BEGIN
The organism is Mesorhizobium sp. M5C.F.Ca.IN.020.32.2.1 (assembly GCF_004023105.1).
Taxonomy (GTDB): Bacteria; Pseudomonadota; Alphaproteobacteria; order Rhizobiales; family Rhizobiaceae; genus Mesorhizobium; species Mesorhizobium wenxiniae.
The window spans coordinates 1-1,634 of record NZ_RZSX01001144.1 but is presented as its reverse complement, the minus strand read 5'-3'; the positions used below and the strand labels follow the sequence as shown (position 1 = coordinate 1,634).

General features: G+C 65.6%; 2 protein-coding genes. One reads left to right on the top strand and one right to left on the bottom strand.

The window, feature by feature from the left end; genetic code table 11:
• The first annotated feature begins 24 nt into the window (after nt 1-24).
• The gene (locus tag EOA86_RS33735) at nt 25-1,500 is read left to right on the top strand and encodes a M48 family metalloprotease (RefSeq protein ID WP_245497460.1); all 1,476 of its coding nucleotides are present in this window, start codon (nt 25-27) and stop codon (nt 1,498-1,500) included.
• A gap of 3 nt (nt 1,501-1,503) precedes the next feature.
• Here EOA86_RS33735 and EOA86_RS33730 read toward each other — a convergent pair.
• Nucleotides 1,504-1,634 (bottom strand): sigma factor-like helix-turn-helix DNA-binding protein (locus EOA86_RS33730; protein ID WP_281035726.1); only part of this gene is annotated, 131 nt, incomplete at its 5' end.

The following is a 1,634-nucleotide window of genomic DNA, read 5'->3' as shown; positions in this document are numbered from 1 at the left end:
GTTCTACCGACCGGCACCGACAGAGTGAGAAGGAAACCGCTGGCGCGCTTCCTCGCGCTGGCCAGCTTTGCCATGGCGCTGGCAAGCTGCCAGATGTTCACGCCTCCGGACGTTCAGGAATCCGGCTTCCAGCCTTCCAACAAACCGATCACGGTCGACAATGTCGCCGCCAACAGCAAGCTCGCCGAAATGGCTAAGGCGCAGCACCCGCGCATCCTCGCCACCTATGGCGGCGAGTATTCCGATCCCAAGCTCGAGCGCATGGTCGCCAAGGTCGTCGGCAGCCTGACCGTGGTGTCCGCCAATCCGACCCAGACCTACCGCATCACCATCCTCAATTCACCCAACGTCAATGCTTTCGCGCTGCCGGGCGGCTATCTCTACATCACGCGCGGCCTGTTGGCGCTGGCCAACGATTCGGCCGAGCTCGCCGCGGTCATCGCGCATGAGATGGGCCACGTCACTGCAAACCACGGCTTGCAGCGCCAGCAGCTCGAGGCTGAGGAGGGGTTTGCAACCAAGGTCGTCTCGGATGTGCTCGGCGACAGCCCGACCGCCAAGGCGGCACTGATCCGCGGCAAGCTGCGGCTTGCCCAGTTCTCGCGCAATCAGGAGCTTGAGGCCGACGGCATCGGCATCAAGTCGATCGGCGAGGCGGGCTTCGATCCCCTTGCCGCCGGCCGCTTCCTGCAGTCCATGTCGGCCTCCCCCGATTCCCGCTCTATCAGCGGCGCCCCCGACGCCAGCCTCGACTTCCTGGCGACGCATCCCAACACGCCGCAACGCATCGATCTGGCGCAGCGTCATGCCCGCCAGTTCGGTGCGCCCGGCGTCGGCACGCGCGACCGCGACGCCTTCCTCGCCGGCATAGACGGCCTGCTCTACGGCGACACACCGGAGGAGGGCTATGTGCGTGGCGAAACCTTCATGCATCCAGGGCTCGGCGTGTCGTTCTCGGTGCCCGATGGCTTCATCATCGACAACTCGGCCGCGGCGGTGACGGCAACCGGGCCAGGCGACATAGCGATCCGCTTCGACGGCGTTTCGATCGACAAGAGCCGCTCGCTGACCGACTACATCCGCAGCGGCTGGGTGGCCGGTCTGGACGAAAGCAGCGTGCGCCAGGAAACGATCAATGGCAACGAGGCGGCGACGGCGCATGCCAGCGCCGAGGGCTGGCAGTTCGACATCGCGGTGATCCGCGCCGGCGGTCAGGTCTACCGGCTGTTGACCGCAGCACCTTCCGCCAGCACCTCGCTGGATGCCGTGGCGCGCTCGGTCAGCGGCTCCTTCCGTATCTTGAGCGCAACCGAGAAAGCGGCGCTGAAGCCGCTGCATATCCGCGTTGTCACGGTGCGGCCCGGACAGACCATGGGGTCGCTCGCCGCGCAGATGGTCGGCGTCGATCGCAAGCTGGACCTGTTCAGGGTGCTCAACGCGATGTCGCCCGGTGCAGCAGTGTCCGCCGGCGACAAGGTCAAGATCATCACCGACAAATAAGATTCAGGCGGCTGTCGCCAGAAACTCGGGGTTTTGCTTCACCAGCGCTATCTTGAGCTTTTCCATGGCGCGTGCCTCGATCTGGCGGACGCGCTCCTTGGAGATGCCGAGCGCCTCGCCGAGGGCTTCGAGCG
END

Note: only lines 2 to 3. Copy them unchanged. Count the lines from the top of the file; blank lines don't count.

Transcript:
Taxonomy (GTDB): Bacteria; Pseudomonadota; Alphaproteobacteria; order Rhizobiales; family Rhizobiaceae; genus Mesorhizobium; species Mesorhizobium wenxiniae.
The window spans coordinates 1-1,634 of record NZ_RZSX01001144.1 but is presented as its reverse complement, the minus strand read 5'-3'; the positions used below and the strand labels follow the sequence as shown (position 1 = coordinate 1,634).